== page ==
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New Bill Requires SEC to Write E-Delivery Rule

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Reps. Bill Huizenga, R-Mich., and Jake Auchincloss, D-Mass., have introduced long-awaited bipartisan legislation requiring the Securities and Exchange Commission to write a rule allowing financial firms to deliver their documents in digital format.

The bill, H.R. 9570, the Improving Disclosures to Investors Act, was introduced late Thursday.

Fidelity said in a statement to ThinkAdvisor on Friday that the Boston-based firm “has long advocated for digital-first public policies, particularly the need for the Securities and Exchange Commission to transition the default method for sending regulatory documents from paper to digital.”

Fidelity commends Huizenga and Auchincloss’ “legislative proposal that acknowledges there is a more secure and efficient way to communicate with our customers, while ensuring they understand that paper delivery of their documents is always an option. We look forward to working with Congress to advance this innovative bill into law.”

A Fidelity spokesperson explained that before October of this year firms “used to be able to send open-ended mutual fund docs through notice and access mechanisms online, but [the SEC's] amendment to that 30e3 rule rolled back that function. Currently, all regulatory required SEC docs are paper default. This bill would apply to all outbound SEC documents.”

Eric Pan, president and CEO of the Investment Company Institute in Washington, added in another statement that the bill seeks to modernize the SEC’s regulatory framework and asks the agency to engage in rulemaking that permits “financial firms to provide disclosures to investors through electronic means.”

The Improving Disclosure for Investors Act “is an important step forward in modernizing delivery of investor disclosures,” Pan said. “The vast majority of investors have internet access. This bill reflects their strong preference to receive disclosure documents electronically, which also helps investors find the information that is most relevant to them.”

Key investor protection provisions, Pan continued, include “the ability for investors that prefer paper delivery to request it at any time.”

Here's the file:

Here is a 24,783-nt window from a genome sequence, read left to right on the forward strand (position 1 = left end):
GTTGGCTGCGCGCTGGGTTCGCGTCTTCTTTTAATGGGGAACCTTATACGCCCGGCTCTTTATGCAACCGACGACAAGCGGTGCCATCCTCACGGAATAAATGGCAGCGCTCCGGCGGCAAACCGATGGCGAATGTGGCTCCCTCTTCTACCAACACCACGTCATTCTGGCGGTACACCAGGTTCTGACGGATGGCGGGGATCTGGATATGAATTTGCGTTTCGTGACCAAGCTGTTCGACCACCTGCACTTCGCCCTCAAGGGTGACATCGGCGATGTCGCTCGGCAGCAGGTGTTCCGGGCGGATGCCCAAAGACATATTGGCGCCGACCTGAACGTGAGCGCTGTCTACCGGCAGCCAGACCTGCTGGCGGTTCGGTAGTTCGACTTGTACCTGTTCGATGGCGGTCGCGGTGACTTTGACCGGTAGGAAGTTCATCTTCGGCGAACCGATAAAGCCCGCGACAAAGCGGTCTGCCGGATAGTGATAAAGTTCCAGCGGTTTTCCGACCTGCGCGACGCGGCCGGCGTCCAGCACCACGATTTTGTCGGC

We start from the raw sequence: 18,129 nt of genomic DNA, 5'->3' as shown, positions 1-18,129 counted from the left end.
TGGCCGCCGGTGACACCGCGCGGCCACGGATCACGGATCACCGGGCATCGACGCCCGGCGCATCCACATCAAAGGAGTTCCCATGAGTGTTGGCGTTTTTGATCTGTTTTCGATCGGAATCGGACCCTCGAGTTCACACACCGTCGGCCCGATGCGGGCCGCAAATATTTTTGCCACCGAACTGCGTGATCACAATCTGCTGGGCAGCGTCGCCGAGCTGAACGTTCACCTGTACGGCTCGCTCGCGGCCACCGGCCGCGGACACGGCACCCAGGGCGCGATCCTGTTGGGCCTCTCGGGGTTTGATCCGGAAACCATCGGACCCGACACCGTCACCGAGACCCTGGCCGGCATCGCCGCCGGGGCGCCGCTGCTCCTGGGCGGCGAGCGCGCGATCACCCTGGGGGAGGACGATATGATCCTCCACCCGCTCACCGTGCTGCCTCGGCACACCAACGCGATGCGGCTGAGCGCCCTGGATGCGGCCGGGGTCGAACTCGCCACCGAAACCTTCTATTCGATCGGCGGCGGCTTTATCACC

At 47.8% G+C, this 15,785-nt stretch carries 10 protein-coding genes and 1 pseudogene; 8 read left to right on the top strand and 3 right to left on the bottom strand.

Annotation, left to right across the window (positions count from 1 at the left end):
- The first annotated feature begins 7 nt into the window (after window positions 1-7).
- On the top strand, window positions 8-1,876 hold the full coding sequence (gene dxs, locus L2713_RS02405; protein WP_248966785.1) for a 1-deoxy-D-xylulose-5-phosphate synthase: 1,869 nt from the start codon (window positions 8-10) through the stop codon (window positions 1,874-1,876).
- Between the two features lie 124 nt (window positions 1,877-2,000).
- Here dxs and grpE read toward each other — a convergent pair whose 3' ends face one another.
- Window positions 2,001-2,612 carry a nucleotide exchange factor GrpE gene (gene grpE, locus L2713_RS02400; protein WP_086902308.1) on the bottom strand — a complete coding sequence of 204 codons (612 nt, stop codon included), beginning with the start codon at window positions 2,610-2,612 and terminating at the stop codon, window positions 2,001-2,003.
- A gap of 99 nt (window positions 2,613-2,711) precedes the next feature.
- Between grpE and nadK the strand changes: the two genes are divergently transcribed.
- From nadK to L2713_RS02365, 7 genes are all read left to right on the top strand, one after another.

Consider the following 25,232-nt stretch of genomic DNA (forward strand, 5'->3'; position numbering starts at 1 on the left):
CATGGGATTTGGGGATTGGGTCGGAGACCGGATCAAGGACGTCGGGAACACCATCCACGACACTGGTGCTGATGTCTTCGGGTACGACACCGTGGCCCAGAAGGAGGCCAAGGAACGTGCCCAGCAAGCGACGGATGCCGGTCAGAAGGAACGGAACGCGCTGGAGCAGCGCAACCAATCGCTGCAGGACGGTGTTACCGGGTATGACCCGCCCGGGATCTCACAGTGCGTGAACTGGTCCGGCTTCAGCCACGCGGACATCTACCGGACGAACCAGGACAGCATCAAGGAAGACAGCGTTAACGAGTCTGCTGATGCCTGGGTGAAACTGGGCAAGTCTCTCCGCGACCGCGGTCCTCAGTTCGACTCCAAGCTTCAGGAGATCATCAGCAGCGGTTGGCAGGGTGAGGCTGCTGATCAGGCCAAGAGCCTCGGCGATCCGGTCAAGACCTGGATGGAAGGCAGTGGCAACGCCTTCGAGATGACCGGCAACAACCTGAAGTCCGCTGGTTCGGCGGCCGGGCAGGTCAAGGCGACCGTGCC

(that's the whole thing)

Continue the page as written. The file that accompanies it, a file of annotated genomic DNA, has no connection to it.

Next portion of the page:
The bill applies to mutual funds, closed-end funds, exchange-traded funds, business development companies (BDCs), registered broker-dealers, registered investment advisors, registered transfer agents, and other SEC-regulated entities.

The bill also:

  • Requires the SEC to propose rules within 180 days of the bill’s enactment to allow for electronic delivery of all regulatory documents to investors and to issue final rules within 1 year after becoming law.
  • Provides for a 180-day transition period to move all customers to default electronic delivery for whom firms have an email address on file.
  • Mandates that self-regulatory organizations like FINRA and the MSRB amend their rules to conform to the default electronic delivery of documents to investors and customers.

Ken Bentsen, president and CEO of the Securities Industry and Financial Markets Association, added in another statement that “the time has come — and arguably is overdue — to implement electronic delivery as the default means for delivering investor communications, while giving investors the power to choose paper delivery if preferred.”

Bentsen cited a recent SIFMA survey, which found that “a large majority of retail investors regardless of income or age, want e-delivery for its environmental benefits, speed and convenience.”


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